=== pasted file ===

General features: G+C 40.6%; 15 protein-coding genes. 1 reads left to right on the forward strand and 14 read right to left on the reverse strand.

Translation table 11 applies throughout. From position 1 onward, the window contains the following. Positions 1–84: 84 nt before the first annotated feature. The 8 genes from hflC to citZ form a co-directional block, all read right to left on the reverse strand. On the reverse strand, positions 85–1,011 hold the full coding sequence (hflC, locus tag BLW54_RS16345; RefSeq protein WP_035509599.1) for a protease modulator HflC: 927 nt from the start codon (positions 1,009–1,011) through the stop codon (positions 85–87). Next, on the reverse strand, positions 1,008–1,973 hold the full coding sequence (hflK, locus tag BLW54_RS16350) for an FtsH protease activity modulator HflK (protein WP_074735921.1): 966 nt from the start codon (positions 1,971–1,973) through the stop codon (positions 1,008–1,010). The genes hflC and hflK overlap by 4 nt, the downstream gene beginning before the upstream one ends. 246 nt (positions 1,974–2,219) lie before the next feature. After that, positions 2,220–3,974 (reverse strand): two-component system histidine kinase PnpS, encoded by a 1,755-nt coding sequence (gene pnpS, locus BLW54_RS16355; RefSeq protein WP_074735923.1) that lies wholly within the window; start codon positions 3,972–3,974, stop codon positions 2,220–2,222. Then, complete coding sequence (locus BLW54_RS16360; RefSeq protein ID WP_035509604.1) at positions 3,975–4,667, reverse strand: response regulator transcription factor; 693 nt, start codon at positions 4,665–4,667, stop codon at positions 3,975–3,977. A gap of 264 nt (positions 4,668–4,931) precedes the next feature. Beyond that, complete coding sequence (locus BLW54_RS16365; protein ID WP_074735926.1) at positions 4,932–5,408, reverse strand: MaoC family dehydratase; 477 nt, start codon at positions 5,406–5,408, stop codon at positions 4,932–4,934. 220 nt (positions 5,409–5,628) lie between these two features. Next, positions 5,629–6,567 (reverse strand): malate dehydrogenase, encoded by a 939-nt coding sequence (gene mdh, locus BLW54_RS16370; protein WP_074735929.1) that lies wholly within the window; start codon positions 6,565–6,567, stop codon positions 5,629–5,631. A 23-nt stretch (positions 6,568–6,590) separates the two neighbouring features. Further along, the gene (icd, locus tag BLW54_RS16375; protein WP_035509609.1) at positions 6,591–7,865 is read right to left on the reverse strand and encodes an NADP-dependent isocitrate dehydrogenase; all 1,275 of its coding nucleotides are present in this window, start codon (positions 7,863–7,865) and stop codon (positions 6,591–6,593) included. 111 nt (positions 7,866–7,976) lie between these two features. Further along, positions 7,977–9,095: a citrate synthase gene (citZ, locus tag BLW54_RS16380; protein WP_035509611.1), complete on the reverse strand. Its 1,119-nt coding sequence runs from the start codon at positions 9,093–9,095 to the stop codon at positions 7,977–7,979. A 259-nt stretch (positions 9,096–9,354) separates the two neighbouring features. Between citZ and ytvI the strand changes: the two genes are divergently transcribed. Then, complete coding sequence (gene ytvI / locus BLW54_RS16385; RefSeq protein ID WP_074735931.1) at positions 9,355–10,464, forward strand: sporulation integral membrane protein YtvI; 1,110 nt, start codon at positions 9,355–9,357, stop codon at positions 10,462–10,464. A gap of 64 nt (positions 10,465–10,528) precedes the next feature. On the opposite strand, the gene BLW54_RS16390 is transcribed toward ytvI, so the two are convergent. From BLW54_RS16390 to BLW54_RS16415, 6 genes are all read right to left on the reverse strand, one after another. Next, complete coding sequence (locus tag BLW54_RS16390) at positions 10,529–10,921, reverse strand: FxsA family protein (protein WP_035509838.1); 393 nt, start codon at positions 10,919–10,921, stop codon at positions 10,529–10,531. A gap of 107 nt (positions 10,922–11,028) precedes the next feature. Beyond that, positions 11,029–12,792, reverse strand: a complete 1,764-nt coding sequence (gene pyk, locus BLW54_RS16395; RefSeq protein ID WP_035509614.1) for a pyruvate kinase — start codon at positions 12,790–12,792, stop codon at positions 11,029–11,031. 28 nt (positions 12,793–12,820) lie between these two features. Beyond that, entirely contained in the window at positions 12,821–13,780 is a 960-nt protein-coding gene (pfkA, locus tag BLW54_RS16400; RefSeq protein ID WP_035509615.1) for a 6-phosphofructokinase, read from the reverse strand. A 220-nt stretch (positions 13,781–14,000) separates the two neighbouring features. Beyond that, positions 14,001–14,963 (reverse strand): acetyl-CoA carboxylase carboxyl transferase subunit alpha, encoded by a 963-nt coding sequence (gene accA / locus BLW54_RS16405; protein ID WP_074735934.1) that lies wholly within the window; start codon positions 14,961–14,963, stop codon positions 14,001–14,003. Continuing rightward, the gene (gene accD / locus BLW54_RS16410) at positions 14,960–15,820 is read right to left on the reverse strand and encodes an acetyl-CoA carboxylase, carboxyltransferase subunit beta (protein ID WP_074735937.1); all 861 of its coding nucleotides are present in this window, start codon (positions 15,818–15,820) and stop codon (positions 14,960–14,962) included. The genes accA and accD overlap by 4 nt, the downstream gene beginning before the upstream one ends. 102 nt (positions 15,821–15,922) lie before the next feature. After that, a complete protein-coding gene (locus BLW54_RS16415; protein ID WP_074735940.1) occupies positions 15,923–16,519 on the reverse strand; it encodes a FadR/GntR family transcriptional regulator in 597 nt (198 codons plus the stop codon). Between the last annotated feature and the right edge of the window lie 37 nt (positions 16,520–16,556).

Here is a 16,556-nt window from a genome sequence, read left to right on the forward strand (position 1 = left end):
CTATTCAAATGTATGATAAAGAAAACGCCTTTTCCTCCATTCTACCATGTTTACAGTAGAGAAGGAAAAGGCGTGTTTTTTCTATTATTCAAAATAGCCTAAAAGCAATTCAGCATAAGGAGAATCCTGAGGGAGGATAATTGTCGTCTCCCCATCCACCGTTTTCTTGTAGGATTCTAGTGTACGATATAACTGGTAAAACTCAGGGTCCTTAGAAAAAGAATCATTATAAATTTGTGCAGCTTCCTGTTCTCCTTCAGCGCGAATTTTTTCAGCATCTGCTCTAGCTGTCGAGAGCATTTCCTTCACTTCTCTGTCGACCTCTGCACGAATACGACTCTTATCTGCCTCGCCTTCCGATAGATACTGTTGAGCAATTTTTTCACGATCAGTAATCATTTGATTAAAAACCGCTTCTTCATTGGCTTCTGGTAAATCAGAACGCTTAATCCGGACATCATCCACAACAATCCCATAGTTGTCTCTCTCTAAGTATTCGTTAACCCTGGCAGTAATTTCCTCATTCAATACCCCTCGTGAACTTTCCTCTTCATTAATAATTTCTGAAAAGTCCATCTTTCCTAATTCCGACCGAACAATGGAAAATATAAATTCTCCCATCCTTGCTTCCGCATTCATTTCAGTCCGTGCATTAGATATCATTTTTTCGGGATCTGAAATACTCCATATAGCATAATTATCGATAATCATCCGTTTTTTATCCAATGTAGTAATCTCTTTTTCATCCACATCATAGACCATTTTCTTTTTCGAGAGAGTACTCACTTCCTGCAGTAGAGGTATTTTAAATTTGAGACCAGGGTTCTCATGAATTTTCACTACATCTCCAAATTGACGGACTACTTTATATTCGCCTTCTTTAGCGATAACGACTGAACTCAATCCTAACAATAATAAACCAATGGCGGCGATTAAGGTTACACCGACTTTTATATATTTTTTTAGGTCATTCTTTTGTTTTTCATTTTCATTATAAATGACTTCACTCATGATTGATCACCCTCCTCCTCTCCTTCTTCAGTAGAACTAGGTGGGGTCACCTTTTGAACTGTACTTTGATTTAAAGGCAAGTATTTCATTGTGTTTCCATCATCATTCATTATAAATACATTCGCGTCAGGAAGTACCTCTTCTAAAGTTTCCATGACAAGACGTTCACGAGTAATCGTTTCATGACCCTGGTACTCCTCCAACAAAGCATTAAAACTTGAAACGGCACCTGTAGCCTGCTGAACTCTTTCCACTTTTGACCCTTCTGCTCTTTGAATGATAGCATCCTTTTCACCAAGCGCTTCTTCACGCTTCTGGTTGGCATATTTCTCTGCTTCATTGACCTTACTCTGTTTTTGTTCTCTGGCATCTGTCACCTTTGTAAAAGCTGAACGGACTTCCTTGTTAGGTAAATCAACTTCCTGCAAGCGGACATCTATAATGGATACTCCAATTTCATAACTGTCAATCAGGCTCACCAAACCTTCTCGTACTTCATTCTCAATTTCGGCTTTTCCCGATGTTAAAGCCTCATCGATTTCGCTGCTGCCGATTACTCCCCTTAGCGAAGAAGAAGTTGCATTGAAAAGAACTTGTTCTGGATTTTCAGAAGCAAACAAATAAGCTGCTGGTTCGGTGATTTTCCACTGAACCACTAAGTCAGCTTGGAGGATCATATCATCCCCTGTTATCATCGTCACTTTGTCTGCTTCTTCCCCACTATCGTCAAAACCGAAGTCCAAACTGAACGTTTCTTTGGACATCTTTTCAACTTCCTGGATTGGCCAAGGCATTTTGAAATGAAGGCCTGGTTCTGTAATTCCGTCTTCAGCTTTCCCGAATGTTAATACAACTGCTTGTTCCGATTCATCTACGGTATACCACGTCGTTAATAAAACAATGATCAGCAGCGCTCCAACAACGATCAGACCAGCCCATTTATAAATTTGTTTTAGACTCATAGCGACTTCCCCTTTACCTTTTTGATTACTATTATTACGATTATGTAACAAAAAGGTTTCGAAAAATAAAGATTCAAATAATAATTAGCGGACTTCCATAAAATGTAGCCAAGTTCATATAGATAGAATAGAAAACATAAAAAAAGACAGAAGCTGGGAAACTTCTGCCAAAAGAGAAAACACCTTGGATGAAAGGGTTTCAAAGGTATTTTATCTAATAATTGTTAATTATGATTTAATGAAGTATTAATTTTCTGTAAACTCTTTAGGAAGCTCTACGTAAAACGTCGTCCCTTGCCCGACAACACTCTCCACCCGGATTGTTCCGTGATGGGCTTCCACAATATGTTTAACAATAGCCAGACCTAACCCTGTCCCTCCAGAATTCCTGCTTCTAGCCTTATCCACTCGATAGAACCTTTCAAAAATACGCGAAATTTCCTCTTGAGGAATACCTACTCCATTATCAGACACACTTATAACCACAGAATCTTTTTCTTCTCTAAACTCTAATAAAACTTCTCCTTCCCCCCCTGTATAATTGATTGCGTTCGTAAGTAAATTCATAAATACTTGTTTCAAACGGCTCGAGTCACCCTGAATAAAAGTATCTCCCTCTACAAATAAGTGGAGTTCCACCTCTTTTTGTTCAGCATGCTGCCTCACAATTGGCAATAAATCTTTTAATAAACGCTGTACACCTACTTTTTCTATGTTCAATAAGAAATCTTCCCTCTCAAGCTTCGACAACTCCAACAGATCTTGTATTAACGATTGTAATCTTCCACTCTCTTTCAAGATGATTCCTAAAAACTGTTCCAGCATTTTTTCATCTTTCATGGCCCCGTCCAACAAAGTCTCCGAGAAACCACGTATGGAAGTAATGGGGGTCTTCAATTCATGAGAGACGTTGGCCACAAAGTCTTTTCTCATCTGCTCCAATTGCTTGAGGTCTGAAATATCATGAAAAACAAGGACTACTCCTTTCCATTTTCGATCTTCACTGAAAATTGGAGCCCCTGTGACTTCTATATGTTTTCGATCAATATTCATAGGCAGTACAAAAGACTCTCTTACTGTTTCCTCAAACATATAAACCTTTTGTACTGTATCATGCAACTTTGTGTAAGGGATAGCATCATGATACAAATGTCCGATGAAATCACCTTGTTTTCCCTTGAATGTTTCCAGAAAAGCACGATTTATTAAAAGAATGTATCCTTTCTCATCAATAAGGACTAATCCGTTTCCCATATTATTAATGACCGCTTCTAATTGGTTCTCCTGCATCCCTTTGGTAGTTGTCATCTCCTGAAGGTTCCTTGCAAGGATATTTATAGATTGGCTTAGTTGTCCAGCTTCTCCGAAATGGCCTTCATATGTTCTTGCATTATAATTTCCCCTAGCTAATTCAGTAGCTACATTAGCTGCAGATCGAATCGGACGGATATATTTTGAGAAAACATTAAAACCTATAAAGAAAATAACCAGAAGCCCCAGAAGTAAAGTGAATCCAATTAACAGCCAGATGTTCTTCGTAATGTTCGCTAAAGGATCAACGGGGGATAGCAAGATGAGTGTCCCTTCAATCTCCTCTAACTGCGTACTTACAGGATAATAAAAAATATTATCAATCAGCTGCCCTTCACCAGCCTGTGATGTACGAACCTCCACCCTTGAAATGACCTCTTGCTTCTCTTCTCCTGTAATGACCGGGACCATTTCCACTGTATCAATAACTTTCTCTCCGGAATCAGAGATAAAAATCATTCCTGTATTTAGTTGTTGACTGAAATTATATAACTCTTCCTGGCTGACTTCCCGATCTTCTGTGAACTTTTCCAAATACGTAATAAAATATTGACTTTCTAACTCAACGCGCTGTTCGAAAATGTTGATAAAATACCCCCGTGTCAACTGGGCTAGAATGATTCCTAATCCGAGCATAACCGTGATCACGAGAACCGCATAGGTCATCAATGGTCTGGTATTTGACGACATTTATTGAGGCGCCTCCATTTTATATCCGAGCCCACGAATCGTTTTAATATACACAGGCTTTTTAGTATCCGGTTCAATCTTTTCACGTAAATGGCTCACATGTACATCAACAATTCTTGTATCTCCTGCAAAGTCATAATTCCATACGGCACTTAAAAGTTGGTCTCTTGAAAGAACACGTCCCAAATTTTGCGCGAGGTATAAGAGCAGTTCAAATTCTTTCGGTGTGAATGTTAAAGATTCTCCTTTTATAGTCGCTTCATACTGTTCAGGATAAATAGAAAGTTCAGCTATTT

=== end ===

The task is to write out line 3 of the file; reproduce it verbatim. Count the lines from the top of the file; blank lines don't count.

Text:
Here is a 16,556-nt window from a genome sequence, read left to right on the forward strand (position 1 = left end):